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The 40G transmission flap: Sprint’s story

Jun 14, 20044 mins
AT&TInternet Service ProvidersNetworking

* MCI not the only one to send IP packets at 40G bit/sec, Sprint says

Was MCI really first at 40G bit/sec IP transmission? Not according to Sprint and AT&T.

MCI announced on May 24 that it had successfully sent IP packets from San Francisco to San Jose at 40G bit/sec in what it claims was the fastest IP transmission ever. MCI achieved this milestone by using the latest routers from Cisco and transponders from StrataLight. MCI’s field trial lasted two weeks, and involved simulated traffic including HDTV-quality video conferencing, gaming and music downloads.

MCI says it has no plans to introduce a commercial 40G service in the U.S., but it hopes to use 40G on its IP backbone to consolidate different kinds of traffic including voice, data and video.  MCI says it is looking to 40G service to help improve the efficiency of its IP network and reduce operational costs.

In contrast, the fastest service available today from MCI, Sprint and AT&T is 10G bit/sec.

We covered MCI’s 40G trial in the ISP News Report last week. But is MCI really ahead in the development or deployment of 40G service? This week, we’ll look at the progress MCI rivals Sprint and AT&T are making on 40G service.

Nine days after MCI made its 40G announcement, Sprint issued a press release announcing a similar 40G trial. Sprint claimed it was the first ISP to carry live, production Internet traffic from its business customers over a 40G link between Stockton, Calif., and San Jose. 

Sprint – whose IP network is built upon Cisco routers – says it has been working with a prototype of Cisco’s new 40G-capable CRS-1 router since last October. Sprint put its recent trial together using two of Cisco’s latest routers, transponders from StrataLight and DWDM equipment from Ciena.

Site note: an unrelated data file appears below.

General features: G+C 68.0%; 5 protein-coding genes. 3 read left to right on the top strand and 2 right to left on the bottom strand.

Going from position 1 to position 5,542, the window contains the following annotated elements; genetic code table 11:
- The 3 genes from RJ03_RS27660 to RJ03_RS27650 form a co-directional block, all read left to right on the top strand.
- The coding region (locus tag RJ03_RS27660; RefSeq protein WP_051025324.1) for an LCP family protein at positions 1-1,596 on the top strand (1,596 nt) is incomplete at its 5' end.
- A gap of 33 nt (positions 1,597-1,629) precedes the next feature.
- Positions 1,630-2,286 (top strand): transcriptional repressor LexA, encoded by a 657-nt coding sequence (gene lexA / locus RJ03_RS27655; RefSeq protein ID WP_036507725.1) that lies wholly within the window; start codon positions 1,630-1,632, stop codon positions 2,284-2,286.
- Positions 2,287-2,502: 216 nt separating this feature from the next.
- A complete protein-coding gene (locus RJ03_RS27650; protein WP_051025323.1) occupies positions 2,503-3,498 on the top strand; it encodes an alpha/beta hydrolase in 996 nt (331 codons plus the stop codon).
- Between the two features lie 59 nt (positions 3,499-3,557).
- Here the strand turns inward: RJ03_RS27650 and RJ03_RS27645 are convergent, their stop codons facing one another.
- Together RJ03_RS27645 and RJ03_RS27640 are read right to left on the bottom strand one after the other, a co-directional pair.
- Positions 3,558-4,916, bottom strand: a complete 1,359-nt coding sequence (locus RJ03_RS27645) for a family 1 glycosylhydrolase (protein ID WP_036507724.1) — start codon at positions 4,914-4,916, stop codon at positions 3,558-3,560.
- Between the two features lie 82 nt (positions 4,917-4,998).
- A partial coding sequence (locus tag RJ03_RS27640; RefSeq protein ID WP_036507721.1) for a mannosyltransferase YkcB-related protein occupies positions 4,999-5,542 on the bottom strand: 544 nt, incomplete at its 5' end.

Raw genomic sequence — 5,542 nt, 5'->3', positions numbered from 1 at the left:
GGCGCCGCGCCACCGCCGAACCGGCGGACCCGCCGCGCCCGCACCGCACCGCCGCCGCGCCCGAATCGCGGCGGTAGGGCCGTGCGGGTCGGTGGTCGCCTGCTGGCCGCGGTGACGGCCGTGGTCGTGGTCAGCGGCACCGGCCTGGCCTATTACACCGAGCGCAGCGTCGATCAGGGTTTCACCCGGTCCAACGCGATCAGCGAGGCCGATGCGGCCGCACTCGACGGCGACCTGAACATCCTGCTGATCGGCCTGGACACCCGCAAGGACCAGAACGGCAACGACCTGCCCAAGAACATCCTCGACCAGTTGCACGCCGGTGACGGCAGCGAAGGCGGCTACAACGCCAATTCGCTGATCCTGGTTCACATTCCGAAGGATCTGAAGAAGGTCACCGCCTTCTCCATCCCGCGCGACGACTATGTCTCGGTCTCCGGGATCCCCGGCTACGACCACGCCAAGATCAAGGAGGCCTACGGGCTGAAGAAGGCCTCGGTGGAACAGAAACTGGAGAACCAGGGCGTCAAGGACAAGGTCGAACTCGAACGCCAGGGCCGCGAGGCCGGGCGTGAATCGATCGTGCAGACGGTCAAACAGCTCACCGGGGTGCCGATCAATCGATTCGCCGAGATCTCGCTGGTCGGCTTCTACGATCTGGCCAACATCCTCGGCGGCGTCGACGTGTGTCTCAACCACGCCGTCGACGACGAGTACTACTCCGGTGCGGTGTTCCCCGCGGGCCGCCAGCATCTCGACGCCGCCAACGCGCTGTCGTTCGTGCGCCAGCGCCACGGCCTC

“MCI’s trial was basically a lab experiment. They put traffic on [the 40G link] with generators like they were running it in a lab,” says Chase Cotton, director of data engineering for Sprint. “We integrated 40G service with the existing SprintLink public Internet. On Sunday night, May 23, we cut over the San Jose router and began carrying public transport over 40G…We’ve been carrying all the SprintLink traffic between Stockton and San Jose since then.”

Sprint’s Stockton and San Jose POPs are its “two major nodes in the West,” Cotton says, adding that all of Sprint’s e-commerce and business customers in Northern California are benefiting from 40G service. “This is a major link, a normal operational link, and any traffic headed there is going over 40G,” Cotton adds.

Sprint officials concede that the timing of their announcement was in response to MCI. Sprint has a history of being the first to put new routers from Cisco into production mode, and the ISP did not want to be scooped by MCI.

“We’ve taken pride over the years at being the first to bring new equipment into production. We’re pretty visionary,” Cotton says. Sprint’s latest trial with production traffic was “a step we would have made anyway to test this part of the [CSR] box.”

One aspect of 40G service that Sprint and MCI agree upon is how it will eventually be used. Like MCI, Sprint is looking to 40G service as a way of collapsing its two-tier IP network into a single-layer network to reduce costs, improve simplicity and ease management. Sprint hopes to use Cisco’s new CSR routers to replace separate backbone and edge routers.

“We ultimately plan to collapse the edge and core routers into this single piece of equipment, and we need to work with Cisco to develop edge service features,” Cotton says. “We believe this technology will probably be…introduced over the next 18 to 24 months…Although if we had a customer come to us and want 40G service we could make this happen faster.”